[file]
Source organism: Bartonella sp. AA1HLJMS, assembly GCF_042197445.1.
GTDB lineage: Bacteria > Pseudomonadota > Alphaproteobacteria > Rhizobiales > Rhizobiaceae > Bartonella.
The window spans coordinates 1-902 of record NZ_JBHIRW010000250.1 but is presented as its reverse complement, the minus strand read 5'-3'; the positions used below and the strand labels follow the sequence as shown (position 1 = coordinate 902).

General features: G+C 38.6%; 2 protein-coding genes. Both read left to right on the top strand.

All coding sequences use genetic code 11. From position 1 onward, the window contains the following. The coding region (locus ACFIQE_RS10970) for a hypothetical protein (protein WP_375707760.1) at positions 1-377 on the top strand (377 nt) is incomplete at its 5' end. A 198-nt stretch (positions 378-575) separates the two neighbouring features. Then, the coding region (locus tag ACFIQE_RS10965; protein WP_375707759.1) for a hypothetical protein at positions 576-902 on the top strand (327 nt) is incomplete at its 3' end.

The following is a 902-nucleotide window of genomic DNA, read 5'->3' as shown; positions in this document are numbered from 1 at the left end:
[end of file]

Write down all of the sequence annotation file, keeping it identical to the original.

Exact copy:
Source organism: Bartonella sp. AA1HLJMS, assembly GCF_042197445.1.
GTDB lineage: Bacteria > Pseudomonadota > Alphaproteobacteria > Rhizobiales > Rhizobiaceae > Bartonella.
The window spans coordinates 1-902 of record NZ_JBHIRW010000250.1 but is presented as its reverse complement, the minus strand read 5'-3'; the positions used below and the strand labels follow the sequence as shown (position 1 = coordinate 902).

General features: G+C 38.6%; 2 protein-coding genes. Both read left to right on the top strand.

All coding sequences use genetic code 11. From position 1 onward, the window contains the following. The coding region (locus ACFIQE_RS10970) for a hypothetical protein (protein WP_375707760.1) at positions 1-377 on the top strand (377 nt) is incomplete at its 5' end. A 198-nt stretch (positions 378-575) separates the two neighbouring features. Then, the coding region (locus tag ACFIQE_RS10965; protein WP_375707759.1) for a hypothetical protein at positions 576-902 on the top strand (327 nt) is incomplete at its 3' end.

The following is a 902-nucleotide window of genomic DNA, read 5'->3' as shown; positions in this document are numbered from 1 at the left end: